You Can Actually Run Away From The Dark Clouds Of Depression & Anxiety:
For some time now, psychologists and sufferers alike have been trying to decode the puzzles of Anxiety & Depression.
How can we fix them and why do they happen in the first place.
Well, at least more than the Lao Tzu quote on it tells us.
And quite recently, there have been some real controversies over whether or not the medications we have for them even really work; or how.
Given all the wandering-about with different doses, types, and figuring out treatment-resistant problems, who could blame them?
As you might have guessed, some rockstar (sorry, Paul Stanley!) researchers looked into many different ways to treat these mental health problems, and they came back with one really promising answer…
The Short Answer:
- There has been some recent controversy about medications for mental health.
- Many times, they are the first answer many doctors give patients.
- A team at Uni-SA reviewed over 1000 pieces of research with almost 130,000 subjects.
- They found that exercise was about 1.5x more effective at lowering symptoms of anxiety & depression than standard medications.
- There are some odd results in the work.
- But all types of exercise showed benefit.
- High-intensity exercise showed the most benefit.
- Short to medium session duration was associated with more benefit.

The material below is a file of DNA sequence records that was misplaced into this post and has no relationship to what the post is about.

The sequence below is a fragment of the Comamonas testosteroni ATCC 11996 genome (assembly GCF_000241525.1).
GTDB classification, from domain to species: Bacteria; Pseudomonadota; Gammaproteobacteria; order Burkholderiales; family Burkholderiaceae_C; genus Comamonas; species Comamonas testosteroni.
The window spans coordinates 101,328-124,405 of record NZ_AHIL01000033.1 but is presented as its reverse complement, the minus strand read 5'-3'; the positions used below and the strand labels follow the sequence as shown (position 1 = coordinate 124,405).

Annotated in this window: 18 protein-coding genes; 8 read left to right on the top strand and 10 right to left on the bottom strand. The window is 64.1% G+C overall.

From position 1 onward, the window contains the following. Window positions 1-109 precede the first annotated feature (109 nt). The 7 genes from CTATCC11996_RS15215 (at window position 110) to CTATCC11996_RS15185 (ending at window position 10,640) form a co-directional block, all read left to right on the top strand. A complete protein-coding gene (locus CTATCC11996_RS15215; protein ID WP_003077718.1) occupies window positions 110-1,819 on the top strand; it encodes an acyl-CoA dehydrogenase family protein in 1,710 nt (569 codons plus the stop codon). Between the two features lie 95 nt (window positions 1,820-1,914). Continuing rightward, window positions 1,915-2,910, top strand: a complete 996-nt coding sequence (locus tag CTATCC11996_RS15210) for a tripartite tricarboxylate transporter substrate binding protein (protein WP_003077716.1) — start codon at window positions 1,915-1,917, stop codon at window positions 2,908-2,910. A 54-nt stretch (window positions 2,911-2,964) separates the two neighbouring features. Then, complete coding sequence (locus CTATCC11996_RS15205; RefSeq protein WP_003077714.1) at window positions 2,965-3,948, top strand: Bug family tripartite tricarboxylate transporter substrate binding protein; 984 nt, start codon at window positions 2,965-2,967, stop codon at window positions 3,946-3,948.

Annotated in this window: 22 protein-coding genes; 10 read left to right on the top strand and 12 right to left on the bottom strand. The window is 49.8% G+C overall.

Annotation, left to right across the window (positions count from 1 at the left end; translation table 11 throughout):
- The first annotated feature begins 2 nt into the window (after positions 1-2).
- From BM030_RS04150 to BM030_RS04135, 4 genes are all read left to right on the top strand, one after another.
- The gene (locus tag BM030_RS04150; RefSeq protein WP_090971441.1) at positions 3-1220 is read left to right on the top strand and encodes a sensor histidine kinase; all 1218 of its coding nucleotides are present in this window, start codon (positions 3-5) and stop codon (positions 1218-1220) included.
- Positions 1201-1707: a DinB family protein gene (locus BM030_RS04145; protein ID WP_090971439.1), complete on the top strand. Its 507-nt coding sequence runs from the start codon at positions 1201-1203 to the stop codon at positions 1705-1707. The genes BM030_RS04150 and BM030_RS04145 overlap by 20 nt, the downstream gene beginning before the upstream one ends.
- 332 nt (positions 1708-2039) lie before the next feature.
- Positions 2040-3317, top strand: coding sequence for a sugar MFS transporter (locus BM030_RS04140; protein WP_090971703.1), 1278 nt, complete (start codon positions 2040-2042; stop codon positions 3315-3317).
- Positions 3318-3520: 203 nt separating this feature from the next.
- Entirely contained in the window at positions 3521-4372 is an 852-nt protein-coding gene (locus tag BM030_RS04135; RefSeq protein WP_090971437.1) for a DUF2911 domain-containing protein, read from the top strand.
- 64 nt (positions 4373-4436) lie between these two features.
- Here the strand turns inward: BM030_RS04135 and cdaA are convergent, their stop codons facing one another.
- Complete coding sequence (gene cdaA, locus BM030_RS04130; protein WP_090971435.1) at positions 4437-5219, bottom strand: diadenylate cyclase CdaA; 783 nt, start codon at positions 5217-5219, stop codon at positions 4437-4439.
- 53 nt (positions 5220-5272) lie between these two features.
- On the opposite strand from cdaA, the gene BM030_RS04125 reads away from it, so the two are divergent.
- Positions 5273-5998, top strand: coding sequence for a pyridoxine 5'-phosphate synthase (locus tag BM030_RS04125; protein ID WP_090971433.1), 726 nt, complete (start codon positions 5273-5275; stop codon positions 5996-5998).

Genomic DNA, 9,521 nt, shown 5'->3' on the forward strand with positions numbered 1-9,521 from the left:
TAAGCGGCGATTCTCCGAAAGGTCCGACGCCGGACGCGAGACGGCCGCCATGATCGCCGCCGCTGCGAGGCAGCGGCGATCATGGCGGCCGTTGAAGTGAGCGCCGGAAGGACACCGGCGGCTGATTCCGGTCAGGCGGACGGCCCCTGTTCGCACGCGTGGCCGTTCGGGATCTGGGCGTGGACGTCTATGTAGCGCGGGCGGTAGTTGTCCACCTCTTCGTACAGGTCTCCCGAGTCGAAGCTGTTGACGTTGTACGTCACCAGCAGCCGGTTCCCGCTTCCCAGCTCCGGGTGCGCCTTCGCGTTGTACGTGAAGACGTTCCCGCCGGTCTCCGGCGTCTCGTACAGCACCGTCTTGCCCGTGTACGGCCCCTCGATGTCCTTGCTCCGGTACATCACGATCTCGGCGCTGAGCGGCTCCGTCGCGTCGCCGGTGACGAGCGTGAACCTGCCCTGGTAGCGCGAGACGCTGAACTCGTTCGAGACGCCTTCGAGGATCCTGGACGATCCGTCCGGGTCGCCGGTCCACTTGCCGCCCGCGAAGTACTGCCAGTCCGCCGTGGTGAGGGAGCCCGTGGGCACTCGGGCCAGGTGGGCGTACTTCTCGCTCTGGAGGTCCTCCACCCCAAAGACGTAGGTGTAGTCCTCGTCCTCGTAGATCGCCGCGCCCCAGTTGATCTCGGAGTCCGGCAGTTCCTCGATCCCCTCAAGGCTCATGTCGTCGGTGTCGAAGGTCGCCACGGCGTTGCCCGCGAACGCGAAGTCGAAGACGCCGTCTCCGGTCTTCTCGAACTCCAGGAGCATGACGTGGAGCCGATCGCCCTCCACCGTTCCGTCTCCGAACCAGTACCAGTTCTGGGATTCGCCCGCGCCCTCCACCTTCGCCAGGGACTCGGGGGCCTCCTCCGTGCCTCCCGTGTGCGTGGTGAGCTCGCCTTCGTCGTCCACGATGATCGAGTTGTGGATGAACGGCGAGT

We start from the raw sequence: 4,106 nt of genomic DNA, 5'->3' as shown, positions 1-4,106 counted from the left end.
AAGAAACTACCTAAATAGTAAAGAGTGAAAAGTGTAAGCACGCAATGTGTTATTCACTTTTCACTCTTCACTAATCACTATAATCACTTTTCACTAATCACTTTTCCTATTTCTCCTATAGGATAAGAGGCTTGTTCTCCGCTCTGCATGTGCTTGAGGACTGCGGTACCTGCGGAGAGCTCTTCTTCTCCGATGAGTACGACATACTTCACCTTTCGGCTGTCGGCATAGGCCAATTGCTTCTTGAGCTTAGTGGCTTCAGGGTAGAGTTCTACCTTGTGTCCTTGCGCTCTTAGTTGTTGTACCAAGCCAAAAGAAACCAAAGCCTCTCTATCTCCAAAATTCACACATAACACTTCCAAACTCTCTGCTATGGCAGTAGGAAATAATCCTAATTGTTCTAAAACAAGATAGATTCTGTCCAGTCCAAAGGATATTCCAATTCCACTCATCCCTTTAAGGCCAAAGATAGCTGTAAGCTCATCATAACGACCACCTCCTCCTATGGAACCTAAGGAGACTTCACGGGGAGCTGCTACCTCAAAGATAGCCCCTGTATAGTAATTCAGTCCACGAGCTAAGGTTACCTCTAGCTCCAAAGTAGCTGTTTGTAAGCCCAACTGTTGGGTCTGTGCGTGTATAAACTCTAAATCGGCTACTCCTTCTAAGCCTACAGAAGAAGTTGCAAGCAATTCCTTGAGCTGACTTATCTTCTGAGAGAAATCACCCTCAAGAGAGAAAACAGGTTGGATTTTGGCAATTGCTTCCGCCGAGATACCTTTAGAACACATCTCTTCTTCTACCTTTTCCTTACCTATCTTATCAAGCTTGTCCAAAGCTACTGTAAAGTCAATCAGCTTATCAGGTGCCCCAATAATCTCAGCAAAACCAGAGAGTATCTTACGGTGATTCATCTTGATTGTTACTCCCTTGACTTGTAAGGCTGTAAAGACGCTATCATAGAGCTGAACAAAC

- The type of person to benefit the most other someone who’s depressed was kind of a mixed-bag.
- Some clues to how this works are found in several chemicals your body & brain naturally release during exercise.
- These include natural anti-inflammatories and brain-cell growth factors.
- Perhaps now exercise will become a more official mainstay of treating anxiety & depression.
Read on to find out the details…
→ Show/Hide Table Of Contents ←
So not only has the chemical-imbalance theory taken a serious hit recently.
But for quite awhile, !SCIENCE! didn’t even know how one of the first antidepressants worked!
Funnily enough, it turns out the effects of that one were discovered to come from making you grow new brain-cells.
Similarly, SSRIs in-general tend to do the same thing.
This includes setting up the neurochemical environment where the new cells would also be kept instead of being pruned away by your brain’s cleanup routine.
There is another activity that does this also, and that’s where the study picks up!
So in a huge umbrella review by Uni-SA researchers, they looked at a ton of previous data.
These included almost 100 reviews, and over 1000 trials which spanned more than 128,000 participants.
What they found after this was regular physical activity was approximately 1.5x more effective than talk therapy or medication at improving symptoms of depression and anxiety.
Not that those three approaches are mutually-exclusive.
They were also able to figure out some parameters, a few of which sound odd, to help point people in the right direction.
So even though we’re reporting the results here, feel free to ignore some of the obvious contradictions as probably just noise.
The review found:
1) Programs of 12 weeks or shorter had the best results
1a) Contradiction: You should make exercise a habit and not restrict it to a short time. It needs to be part of your life.
2) Short & mid duration exercise times had better results than longer ones
2a) Contradiction: You need at least 30 min/day. Were the short durations high-intensity? Were these just the most common intervals? Other studies have shown no limit to the benefits you can get from exercising longer
3) High intensity exercise had better results at reducing anxiety & depression